Sagebrush Solutions LLC v. David-James LLC, No. 3:2014cv02701 - Document 24 (N.D. Tex. 2015)

Court Description: MEMORANDUM OPINION AND ORDER: Defendant David-James LLC's 16 Motion to Dismiss the First Amended Complaint is DENIED with the following exception: Sagebrush shall have twenty days from the date of this order to replead its negligent repre sentation claim. Failure to file and serve an amended complaint within that time, setting forth this claim with more particularity, will result in dismissal of this claim without further notice. (Ordered by Senior Judge A. Joe Fish on 3/9/2015) (twd)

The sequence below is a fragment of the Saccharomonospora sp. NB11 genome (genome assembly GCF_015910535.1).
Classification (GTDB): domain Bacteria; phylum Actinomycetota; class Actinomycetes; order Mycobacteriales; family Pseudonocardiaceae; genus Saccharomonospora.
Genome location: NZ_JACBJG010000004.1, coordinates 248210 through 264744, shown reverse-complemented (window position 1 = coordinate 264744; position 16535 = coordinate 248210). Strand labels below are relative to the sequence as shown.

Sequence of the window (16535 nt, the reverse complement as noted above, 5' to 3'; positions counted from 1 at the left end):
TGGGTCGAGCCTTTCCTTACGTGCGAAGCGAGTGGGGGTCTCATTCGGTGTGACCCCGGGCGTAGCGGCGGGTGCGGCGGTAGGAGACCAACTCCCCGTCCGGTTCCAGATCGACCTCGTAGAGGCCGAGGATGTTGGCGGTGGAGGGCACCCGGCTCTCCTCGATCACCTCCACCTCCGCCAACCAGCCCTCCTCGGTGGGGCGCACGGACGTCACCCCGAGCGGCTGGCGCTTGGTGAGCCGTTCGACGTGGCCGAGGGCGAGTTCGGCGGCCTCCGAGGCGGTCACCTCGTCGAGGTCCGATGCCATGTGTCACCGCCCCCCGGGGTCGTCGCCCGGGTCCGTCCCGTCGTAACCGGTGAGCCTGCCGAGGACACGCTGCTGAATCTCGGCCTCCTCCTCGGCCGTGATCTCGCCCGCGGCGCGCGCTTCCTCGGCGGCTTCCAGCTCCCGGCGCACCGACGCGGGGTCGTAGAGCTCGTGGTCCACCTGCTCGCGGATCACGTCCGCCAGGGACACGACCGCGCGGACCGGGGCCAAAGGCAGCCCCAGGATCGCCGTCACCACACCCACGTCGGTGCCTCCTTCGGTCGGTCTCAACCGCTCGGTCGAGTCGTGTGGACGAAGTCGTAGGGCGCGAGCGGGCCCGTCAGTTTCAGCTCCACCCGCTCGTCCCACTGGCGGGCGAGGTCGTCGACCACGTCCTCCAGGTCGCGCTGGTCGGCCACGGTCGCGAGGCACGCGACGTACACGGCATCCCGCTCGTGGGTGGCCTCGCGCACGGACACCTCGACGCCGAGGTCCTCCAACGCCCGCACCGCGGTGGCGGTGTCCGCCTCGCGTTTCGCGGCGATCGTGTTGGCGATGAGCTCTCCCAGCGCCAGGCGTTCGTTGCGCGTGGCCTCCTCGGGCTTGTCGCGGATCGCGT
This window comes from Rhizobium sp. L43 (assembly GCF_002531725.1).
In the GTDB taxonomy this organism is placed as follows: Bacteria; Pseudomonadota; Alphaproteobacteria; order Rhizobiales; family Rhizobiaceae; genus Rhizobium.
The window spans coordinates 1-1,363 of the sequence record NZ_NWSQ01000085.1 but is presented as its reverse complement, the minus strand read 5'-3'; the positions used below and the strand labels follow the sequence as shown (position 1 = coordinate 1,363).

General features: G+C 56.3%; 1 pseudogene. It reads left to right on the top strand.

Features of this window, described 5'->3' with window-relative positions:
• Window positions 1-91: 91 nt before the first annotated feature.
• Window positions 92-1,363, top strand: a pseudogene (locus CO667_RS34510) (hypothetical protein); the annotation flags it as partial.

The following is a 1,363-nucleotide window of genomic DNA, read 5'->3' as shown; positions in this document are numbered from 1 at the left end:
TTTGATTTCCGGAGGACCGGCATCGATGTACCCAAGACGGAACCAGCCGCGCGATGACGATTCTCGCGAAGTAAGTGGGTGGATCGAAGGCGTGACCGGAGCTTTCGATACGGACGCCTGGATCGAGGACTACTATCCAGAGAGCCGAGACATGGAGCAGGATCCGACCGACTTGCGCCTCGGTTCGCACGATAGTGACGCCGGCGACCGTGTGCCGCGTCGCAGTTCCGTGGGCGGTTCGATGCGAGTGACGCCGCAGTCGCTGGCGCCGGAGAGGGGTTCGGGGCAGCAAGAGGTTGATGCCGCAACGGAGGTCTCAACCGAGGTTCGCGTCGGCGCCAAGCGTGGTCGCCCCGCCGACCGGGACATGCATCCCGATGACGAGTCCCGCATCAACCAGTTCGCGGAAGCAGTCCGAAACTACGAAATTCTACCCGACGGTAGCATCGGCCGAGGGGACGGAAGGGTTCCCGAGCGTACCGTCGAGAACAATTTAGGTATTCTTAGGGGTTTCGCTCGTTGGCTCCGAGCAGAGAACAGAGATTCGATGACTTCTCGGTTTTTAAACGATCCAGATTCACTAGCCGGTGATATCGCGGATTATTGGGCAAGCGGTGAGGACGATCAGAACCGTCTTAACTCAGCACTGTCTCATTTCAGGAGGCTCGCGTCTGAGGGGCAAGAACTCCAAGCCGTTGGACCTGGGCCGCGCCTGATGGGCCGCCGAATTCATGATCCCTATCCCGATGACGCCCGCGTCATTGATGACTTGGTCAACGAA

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Sagebrush Solutions LLC v. David-James LLC Doc. 24 UNITED STATES DISTRICT COURT NORTHERN DISTRICT OF TEXAS DALLAS DIVISION SAGEBRUSH SOLUTIONS, LLC, Plaintiff, VS. DAVID-JAMES, LLC, Defendant. ) ) ) ) ) ) ) ) ) CIVIL ACTION NO. 3:14-CV-2701-G MEMORANDUM OPINION AND ORDER Before the court is the motion of the defendant David-James, LLC (“DavidJames”) to dismiss the first amended complaint of the plaintiff Sagebrush Solutions, LLC (“Sagebrush”) (docket entry 16). For the reasons stated below, the motion is denied with respect to all of Sagebrush’s claims except its negligent misrepresentation claim; as to that claim, Sagebrush is granted leave to replead its negligent representation claim within twenty days of the date of this order. I. BACKGROUND David-James hired Sagebrush as a subcontractor to provide audit services on the Veterans Administration Disability Audits, Contract No. VA798-11-D-0016 (“VA Project”). Plaintiff’s First Amended Complaint (“Complaint”) ¶ 3.01 (docket entry 14). David-James paid Sagebrush’s first five invoices for services rendered on the VA Project in full. Id. ¶ 3.03. However, Sagebrush alleges that after it fully performed, David-James failed to pay four additional invoices totaling $148,715.98. Id. ¶¶ 3.02-3.03. David-James contends that the VA Project was a fixed price contract, and that the subcontract between David-James and Sagebrush also was fixed price. David-James, LLC’s Memorandum in Support of Motion to Dismiss First Amended Complaint or, Alternatively, Reply to Response to Motion to Dismiss (“Motion”) (docket entry 17) at 1-2. David-James also asserts that the entirety of Sagebrush’s claimed damages are for “alleged work that exceeded the fixed-price of the ‘agreement.’” Id. at 2. On July 28, 2014, Sagebrush filed the instant case and on September 23, 2014, amended its complaint. Sagebrush asserts claims for breach of contract, negligent misrepresentation, quantum meruit, and promissory estoppel. Complaint ¶¶ 4.01-4.17. David-James moves to dismiss for failure to state a claim Sagebrush’s negligent misrepresentation, quantum meruit, and promissory estoppel claims. See generally Motion. II. ANALYSIS A. Standard for Determination under Rule 12(b)(6) FED. R. CIV. P. 12(b)(6) authorizes dismissal of a complaint “for failure to state a claim upon which relief can be granted.” A motion under Rule 12(b)(6) should be -2- granted only if it appears beyond doubt that the plaintiff could prove no set of facts in support of its claim that would entitle it to relief. Conley v. Gibson, 355 U.S. 41, 45-46 (1957); Leffall v. Dallas Independent School District, 28 F.3d 521, 524 (5th Cir. 1994) (citations omitted). The motion to dismiss for failure to state a claim is viewed with disfavor and is rarely granted. Kaiser Aluminum & Chemical Sales, Inc. v. Avondale Shipyards, Inc., 677 F.2d 1045, 1050 (5th Cir. 1982) (quoting WRIGHT & MILLER, FEDERAL PRACTICE AND PROCEDURE § 1357), cert. denied, 459 U.S. 1105 (1983). Granting such a motion “is a ‘precarious disposition with a high mortality rate.’” Id. (quoting Barber v. Motor Vessel “Blue Cat,” 372 F.2d 626, 627 (5th Cir. 1967)). Before dismissal is granted, the court must accept all well-pleaded facts as true and view them in the light most favorable to the non-movant. Capital Parks, Inc. v. Southeastern Advertising and Sales System, Inc., 30 F.3d 627, 629 (5th Cir. 1994) (citation omitted); Norman v. Apache Corporation, 19 F.3d 1017, 1021 (5th Cir. 1994) (citations omitted); Chrissy F. by Medley v. Mississippi Department of Public Welfare, 925 F.2d 844, 846 (5th Cir. 1991). B. Negligent Misrepresentation To recover on a claim of negligent misrepresentation, a plaintiff must prove: (1) the representation [was] made by a defendant in the course of his business, or in a transaction in which [it] has a pecuniary interest; -3- (2) the defendant supplie[d] ‘false information’ for the guidance of others in their business; (3) the defendant did not exercise reasonable care or competence in obtaining or communicating the information; and (4) the plaintiff suffer[ed] pecuniary loss by justifiably relying on the representation. People’s Choice Home Loan, Inc. v. Mora, No. 3:06-CV-1709-G, 2007 WL 708872, at *6 (N.D. Tex. Mar. 7, 2007) (Fish, Ch. J.) (quoting Federal Land Bank Association of Tyler v. Sloane, 825 S.W.2d 439, 442 (Tex. 1991)). In addition, “[u]nder Texas law, the false information provided must be a misstatement of existing fact rather than a promise of future conduct.” Kinder v. Federal National Mortgage Association, No. 3:13CV-4617-G, 2014 WL 4271149, at *7 (N.D. Tex. Aug. 29, 2014) (Horan, M.J.) (finding a promise relating to future loan modifications was a promise of future conduct). Furthermore, Texas recognizes the economic loss rule, which bars parties from bringing a negligence based claim when the only injury is economic loss. Elk Corporation of Texas v. Valmet Sandy-Hill, Inc., No. 3:99-CV-2298-G, 2000 WL 303637, *3 (N.D. Tex. 2000) (Fish, J.). To determine whether the claim sounds in contract or negligence, and thus whether the economic loss rule applies, courts analyze the conduct at issue and the nature of the injury. Southwestern Bell Telephone Company v. DeLanney, 809 S.W.2d 493, 494 (Tex. 1991). Yet, “[w]hen the injury is -4- only the economic loss to the subject of a contract itself, the action sounds in contract alone.” Jim Walter Homes, Inc. v. Reed, 711 S.W.2d 617, 618 (Tex. 1986). In such a situation, the plaintiff must show an injury independent of damages for breach of contract in order to recover on the tort claim. Plano Surgery Center v. New You Weight Management Center, 265 S.W.3d 496, 502-03 (Tex. App.--Dallas 2008, no pet.). As discussed above, in order to show a valid claim of negligent misrepresentation and clear the hurdle of the economic loss rule, a plaintiff must show it was injured independently of the existence of a contract. Id. Additionally, to classify as negligent misrepresentation, a defendant’s promise cannot be for future conduct. Kinder, 2014 WL 4271149, at *7. Sagebrush claims negligent misrepresentation based on David-James’s alleged misrepresentation that Sagebrush would be compensated for Sagebrush’s work as a subcontractor. See Complaint ¶¶ 4.15-4.17; Response at 3. While Sagebrush likely relied on these representations, Sagebrush’s only recognizable injury seemingly stems from the existing contract between it and David-James. Additionally, the promise allegedly made by DavidJames was a promise for future payment and thus not a misstatement of existing fact. Accordingly, David-James’ motion to dismiss the negligent misrepresentation claim as presently pled is granted. Sagebrush, however, is granted leave to amend its complaint, within twenty days of this date, to replead, if it can, its negligent misrepresentation claim. -5- C. Quantum Meruit and Promissory Estoppel Under Texas law, a quantum meruit claim must include proof that: 1) valuable services were rendered or materials furnished; 2) for the entity sought to be charged; 3) which services and materials were accepted by the entity sought to be charged, used and enjoyed by it; 4) under such circumstances as reasonably notified the entity sought to be charged that the plaintiff in performing such services was expecting to be paid by the entity sought to be charged. Thompson Advisory Group, Inc. v. First Horizon National Corporation, No. 3:07-CV-0683-G, 2007 WL 2284352, at *4 (N.D. Tex. July 6, 2007) (Fish, Ch. J.) (quoting Bashara v. Baptist Memorial Hospital System, 685 S.W.2d 307, 310 (Tex.1985)). In addition “[r]ecovery under indisputably enforceable contracts precludes recovery in quantum meruit, unless an exception applies or it is plausible that the services rendered fall outside of the express contract.” Triumph Aerostructures, LLC v. Lockheed Martin Corp., No. 3:10-CV-2030-M, 2011 WL 1336399, at *1, *2 (N.D. Tex. April 6, 2011) (Lynn, J.) (holding while the plaintiff “incorporates into its quantum meruit claim paragraphs which assert the existence of an enforceable contract, [the plaintiff] is entitled to plead inconsistent facts in support of alternative claims.”) In denying the defendant’s motion to dismiss, the Triumph Aerostructures court stated that “[w]hile not expressly alleged, it is implicit in the claims that [the plaintiff] may have a claim that it provided services outside a binding contract.” Id. at *2. -6- To succeed on a claim of promissory estoppel under Texas law, Sagebrush must prove: (1) the existence of a promise; (2) foreseeability by the defendant that the plaintiff would rely on the promise; and (3) substantial reliance by the plaintiff to its detriment. Allied Vista, Inc. v. Holt, 987 S.W.2d 138, 141 (Tex. App.--Houston [14th Dist.] 1999, pet. denied). David-James asserts that Sagebrush’s quasi-contract claims of quantum meruit and promissory estoppel are barred as a matter of law because David-James never denied the existence of a contract between the parties. Motion at 2, 5. Federal Rule of Civil Procedure 8 (“Rule 8”) allow parties to plead in the alternative, even if theories are inconsistent. FED. R. CIV. P. 8(d)(2), (d)(3). David-James asserts that this rule does not apply in the instant case because there is no dispute that the parties have a contract. Additionally, David-James attempts to distinguish several cases relied on by Sagebrush. Motion at 5-6. For example, David-James argues that unlike the instant case, in Southwest Agri-Plastics, Inc. v. Hog Slat, Inc., No. 3:09-CV-1271-B, 2010 WL 711811 (N.D. Tex. Feb. 26, 2010), there was the “possibility a contract at issue . . . could later be held invalid.” Motion at 5 (quoting Agri-Plastics, Inc., 2010 WL 711811, at *6). David-James also attempts to distinguish Triumph Aerostructures, supra, because in that case the pleadings suggested the plaintiff might have provided services outside of the parties’ agreement. Motion at 5-6 (citing Triumph Aerostructures, LLC, 2011 WL 1336399, at *2). However, David-James avers that “all -7- of Sagebrush’s claimed damages are for alleged work that exceeded the fixed-price of the ‘agreement.’” See Motion to Dismiss at 1-2. Thus, David-James recognizes that there is a chance Sagebrush performed outside of the agreement. The court finds that Sagebrush’s claims for quantum meruit and promissory estoppel survive as alternative claims under FRCP 8, and thus David-James’s motion to dismiss these claims is denied. III. CONCLUSION For the reasons discussed above, David-James’s motion to dismiss is DENIED with the following exception: Sagebrush shall have twenty days from the date of this order to replead its negligent representation claim. Failure to file and serve an amended complaint within that time, setting forth this claim with more particularity, will result in dismissal of this claim without further notice. SO ORDERED. March 9, 2015. ___________________________________ A. JOE FISH Senior United States District Judge -8-